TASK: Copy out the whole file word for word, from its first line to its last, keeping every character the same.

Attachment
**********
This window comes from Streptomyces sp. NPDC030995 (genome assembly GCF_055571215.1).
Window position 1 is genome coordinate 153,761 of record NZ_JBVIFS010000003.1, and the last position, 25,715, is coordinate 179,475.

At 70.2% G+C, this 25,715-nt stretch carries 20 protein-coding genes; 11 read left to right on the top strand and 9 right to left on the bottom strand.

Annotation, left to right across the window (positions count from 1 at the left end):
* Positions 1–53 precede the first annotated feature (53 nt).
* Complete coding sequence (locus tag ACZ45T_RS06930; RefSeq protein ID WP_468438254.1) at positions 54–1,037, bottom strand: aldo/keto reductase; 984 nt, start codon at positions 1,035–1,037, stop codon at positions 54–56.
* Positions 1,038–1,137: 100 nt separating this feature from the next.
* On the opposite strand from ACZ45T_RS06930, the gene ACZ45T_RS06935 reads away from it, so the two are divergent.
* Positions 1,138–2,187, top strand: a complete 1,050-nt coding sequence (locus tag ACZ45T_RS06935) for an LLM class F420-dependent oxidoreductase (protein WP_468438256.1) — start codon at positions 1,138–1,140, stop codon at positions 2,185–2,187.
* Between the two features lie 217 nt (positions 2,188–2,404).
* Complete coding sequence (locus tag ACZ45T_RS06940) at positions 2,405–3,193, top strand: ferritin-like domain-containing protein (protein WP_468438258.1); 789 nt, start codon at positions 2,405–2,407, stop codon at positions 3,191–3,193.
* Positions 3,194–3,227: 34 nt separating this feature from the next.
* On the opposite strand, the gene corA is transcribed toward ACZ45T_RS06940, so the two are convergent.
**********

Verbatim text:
This window comes from Streptomyces sp. NPDC030995 (genome assembly GCF_055571215.1).
Window position 1 is genome coordinate 153,761 of record NZ_JBVIFS010000003.1, and the last position, 25,715, is coordinate 179,475.

At 70.2% G+C, this 25,715-nt stretch carries 20 protein-coding genes; 11 read left to right on the top strand and 9 right to left on the bottom strand.

Annotation, left to right across the window (positions count from 1 at the left end):
* Positions 1–53 precede the first annotated feature (53 nt).
* Complete coding sequence (locus tag ACZ45T_RS06930; RefSeq protein ID WP_468438254.1) at positions 54–1,037, bottom strand: aldo/keto reductase; 984 nt, start codon at positions 1,035–1,037, stop codon at positions 54–56.
* Positions 1,038–1,137: 100 nt separating this feature from the next.
* On the opposite strand from ACZ45T_RS06930, the gene ACZ45T_RS06935 reads away from it, so the two are divergent.
* Positions 1,138–2,187, top strand: a complete 1,050-nt coding sequence (locus tag ACZ45T_RS06935) for an LLM class F420-dependent oxidoreductase (protein WP_468438256.1) — start codon at positions 1,138–1,140, stop codon at positions 2,185–2,187.
* Between the two features lie 217 nt (positions 2,188–2,404).
* Complete coding sequence (locus tag ACZ45T_RS06940) at positions 2,405–3,193, top strand: ferritin-like domain-containing protein (protein WP_468438258.1); 789 nt, start codon at positions 2,405–2,407, stop codon at positions 3,191–3,193.
* Positions 3,194–3,227: 34 nt separating this feature from the next.
* On the opposite strand, the gene corA is transcribed toward ACZ45T_RS06940, so the two are convergent.